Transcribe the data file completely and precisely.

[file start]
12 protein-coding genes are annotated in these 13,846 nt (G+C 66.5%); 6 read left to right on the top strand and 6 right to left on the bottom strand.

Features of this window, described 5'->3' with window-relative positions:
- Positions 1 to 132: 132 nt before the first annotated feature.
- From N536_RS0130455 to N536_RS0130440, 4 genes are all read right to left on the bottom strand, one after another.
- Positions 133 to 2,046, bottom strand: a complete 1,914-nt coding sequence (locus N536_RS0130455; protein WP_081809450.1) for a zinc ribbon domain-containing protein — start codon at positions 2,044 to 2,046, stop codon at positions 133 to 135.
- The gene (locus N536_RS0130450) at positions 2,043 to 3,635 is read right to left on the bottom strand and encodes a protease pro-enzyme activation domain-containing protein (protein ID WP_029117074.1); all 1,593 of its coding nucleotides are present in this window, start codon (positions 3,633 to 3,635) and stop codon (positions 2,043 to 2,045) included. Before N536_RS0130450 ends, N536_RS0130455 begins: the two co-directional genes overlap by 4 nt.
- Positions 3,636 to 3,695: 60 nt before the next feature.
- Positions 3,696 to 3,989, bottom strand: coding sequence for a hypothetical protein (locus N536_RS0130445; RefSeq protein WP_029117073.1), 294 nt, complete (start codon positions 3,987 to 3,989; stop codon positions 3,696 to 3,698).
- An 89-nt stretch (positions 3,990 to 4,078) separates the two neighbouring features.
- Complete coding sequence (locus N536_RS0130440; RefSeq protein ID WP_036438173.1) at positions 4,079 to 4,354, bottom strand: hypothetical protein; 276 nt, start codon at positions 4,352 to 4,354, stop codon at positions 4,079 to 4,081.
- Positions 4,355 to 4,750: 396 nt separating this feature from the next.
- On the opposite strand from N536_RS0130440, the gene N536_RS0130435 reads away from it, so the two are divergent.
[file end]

12 protein-coding genes are annotated in these 13,846 nt (G+C 66.5%); 6 read left to right on the top strand and 6 right to left on the bottom strand.

Features of this window, described 5'->3' with window-relative positions:
- Positions 1 to 132: 132 nt before the first annotated feature.
- From N536_RS0130455 to N536_RS0130440, 4 genes are all read right to left on the bottom strand, one after another.
- Positions 133 to 2,046, bottom strand: a complete 1,914-nt coding sequence (locus N536_RS0130455; protein WP_081809450.1) for a zinc ribbon domain-containing protein — start codon at positions 2,044 to 2,046, stop codon at positions 133 to 135.
- The gene (locus N536_RS0130450) at positions 2,043 to 3,635 is read right to left on the bottom strand and encodes a protease pro-enzyme activation domain-containing protein (protein ID WP_029117074.1); all 1,593 of its coding nucleotides are present in this window, start codon (positions 3,633 to 3,635) and stop codon (positions 2,043 to 2,045) included. Before N536_RS0130450 ends, N536_RS0130455 begins: the two co-directional genes overlap by 4 nt.
- Positions 3,636 to 3,695: 60 nt before the next feature.
- Positions 3,696 to 3,989, bottom strand: coding sequence for a hypothetical protein (locus N536_RS0130445; RefSeq protein WP_029117073.1), 294 nt, complete (start codon positions 3,987 to 3,989; stop codon positions 3,696 to 3,698).
- An 89-nt stretch (positions 3,990 to 4,078) separates the two neighbouring features.
- Complete coding sequence (locus N536_RS0130440; RefSeq protein ID WP_036438173.1) at positions 4,079 to 4,354, bottom strand: hypothetical protein; 276 nt, start codon at positions 4,352 to 4,354, stop codon at positions 4,079 to 4,081.
- Positions 4,355 to 4,750: 396 nt separating this feature from the next.
- On the opposite strand from N536_RS0130440, the gene N536_RS0130435 reads away from it, so the two are divergent.